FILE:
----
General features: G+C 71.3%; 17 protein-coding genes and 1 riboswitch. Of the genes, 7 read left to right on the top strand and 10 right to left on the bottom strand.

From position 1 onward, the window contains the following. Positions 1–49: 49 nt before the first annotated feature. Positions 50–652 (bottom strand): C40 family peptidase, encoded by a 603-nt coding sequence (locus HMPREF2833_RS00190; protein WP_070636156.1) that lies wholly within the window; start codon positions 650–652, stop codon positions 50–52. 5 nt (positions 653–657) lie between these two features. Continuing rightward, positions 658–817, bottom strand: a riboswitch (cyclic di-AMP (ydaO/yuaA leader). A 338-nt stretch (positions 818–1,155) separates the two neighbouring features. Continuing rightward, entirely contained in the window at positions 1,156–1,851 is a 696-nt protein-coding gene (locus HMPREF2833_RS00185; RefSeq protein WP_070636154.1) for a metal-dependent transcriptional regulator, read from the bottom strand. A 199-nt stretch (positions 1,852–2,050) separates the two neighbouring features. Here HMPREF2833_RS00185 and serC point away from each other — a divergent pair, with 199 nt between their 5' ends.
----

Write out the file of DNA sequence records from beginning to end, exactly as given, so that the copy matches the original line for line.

General features: G+C 71.3%; 17 protein-coding genes and 1 riboswitch. Of the genes, 7 read left to right on the top strand and 10 right to left on the bottom strand.

From position 1 onward, the window contains the following. Positions 1–49: 49 nt before the first annotated feature. Positions 50–652 (bottom strand): C40 family peptidase, encoded by a 603-nt coding sequence (locus HMPREF2833_RS00190; protein WP_070636156.1) that lies wholly within the window; start codon positions 650–652, stop codon positions 50–52. 5 nt (positions 653–657) lie between these two features. Continuing rightward, positions 658–817, bottom strand: a riboswitch (cyclic di-AMP (ydaO/yuaA leader). A 338-nt stretch (positions 818–1,155) separates the two neighbouring features. Continuing rightward, entirely contained in the window at positions 1,156–1,851 is a 696-nt protein-coding gene (locus HMPREF2833_RS00185; RefSeq protein WP_070636154.1) for a metal-dependent transcriptional regulator, read from the bottom strand. A 199-nt stretch (positions 1,852–2,050) separates the two neighbouring features. Here HMPREF2833_RS00185 and serC point away from each other — a divergent pair, with 199 nt between their 5' ends.